Constitution Daily

Smart conversation from the National Constitution Center

14th Amendment

Brown v. Board: When the Supreme Court ruled against segregation

May 17, 2019 By NCC Staff

The decision of Brown v. Board of Education of Topeka on May 17, 1954 is perhaps the most famous of all Supreme Court cases, as it started the process ending segregation. It overturned the equally far-reaching decision of Plessy v. Ferguson in 1896.

Major rulings on gay and transgender rights coming

April 22, 2019 By Lyle Denniston

The Supreme Court on Monday agreed to settle the meaning of a 1964 civil rights law that bans discrimination in the workplace based on sex – and, specifically, whether that law protects workers who are gay or lesbian, and those who are transgender.

On this day, Supreme Court hears Loving arguments

April 10, 2019 By NCC Staff

On April 10, 1967, the United States Supreme Court held oral arguments in a landmark case about a Virginia law that said marriages between blacks and whites should be treated as a felony.

On This Day:  You have a right to an attorney

March 18, 2019 By NCC Staff

It was on this day in 1963 that the Supreme Court handed down the Gideon decision, which guaranteed the rights of the accused to have a public defender in court.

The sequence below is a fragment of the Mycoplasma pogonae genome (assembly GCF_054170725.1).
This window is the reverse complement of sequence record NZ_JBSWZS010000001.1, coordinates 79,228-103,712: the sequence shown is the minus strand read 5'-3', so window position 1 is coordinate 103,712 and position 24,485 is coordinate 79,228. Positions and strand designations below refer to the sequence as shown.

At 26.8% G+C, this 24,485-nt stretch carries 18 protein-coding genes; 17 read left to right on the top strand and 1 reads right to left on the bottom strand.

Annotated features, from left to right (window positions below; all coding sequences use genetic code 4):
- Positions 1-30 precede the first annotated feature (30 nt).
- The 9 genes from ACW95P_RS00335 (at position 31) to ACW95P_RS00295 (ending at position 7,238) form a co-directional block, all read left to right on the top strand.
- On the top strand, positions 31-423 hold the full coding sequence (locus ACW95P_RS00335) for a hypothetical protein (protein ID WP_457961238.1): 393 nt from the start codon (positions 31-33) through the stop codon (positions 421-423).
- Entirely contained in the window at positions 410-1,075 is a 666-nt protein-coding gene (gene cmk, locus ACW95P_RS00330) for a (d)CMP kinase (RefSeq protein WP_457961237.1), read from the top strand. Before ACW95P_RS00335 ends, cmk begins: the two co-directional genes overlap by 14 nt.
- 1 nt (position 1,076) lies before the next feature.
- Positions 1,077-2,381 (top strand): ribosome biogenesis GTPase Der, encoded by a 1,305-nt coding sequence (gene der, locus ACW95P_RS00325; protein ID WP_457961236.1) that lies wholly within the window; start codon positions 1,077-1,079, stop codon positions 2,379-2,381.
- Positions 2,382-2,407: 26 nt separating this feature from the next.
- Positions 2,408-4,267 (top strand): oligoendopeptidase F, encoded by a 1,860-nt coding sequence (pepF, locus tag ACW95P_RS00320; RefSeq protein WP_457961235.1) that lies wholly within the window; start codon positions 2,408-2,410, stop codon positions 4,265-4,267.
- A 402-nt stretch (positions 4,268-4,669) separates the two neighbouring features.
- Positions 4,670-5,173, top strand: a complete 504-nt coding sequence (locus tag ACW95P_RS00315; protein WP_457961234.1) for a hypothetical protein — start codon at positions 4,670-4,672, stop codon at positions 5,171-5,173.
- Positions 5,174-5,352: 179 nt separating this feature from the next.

Dred Scott decision still resonates today

March 6, 2019 By NCC Staff

On March 6, 1857, the Supreme Court handed down its decision in the Dred Scott case, which had a direct impact on the coming of the Civil War and Abraham Lincoln's presidency four years later.

On this day, the Missouri Compromise is approved

March 3, 2019 By NCC Staff

On March 3, 1820, Congress approved the Missouri compromise, a law that maintained a balance in the Senate between free and slave states. The pact only lasted 34 years, and its elimination was one of the contributing factors that led to the Civil War.

Supreme Court confirms Excessive Fines Clause applies to states

February 20, 2019 By Scott Bomboy

In a unanimous ruling on Tuesday, the Supreme Court overturned an Indiana Supreme Court decision that said that part of federal Constitution’s Eighth Amendment didn’t apply to the states.

On this day, women first allowed to argue Supreme Court cases

February 15, 2019 By Scott Bomboy

On February 15, 1879, President Rutherford B. Hayes signed a new law that would admit women as members of the Supreme Court bar and allow them to submit and argue cases at the high court.

On this day, the Roe v. Wade decision

January 22, 2019 By NCC Staff

On January 22, 1973, the Supreme Court handed down a decision that continues to divide the nation to this day.

On this day, the Emancipation Proclamation changes history

January 1, 2019 By NCC Staff

January 1 is one of the most noteworthy days in American history, marking President Abraham Lincoln’s decision to issue the Emancipation Proclamation.

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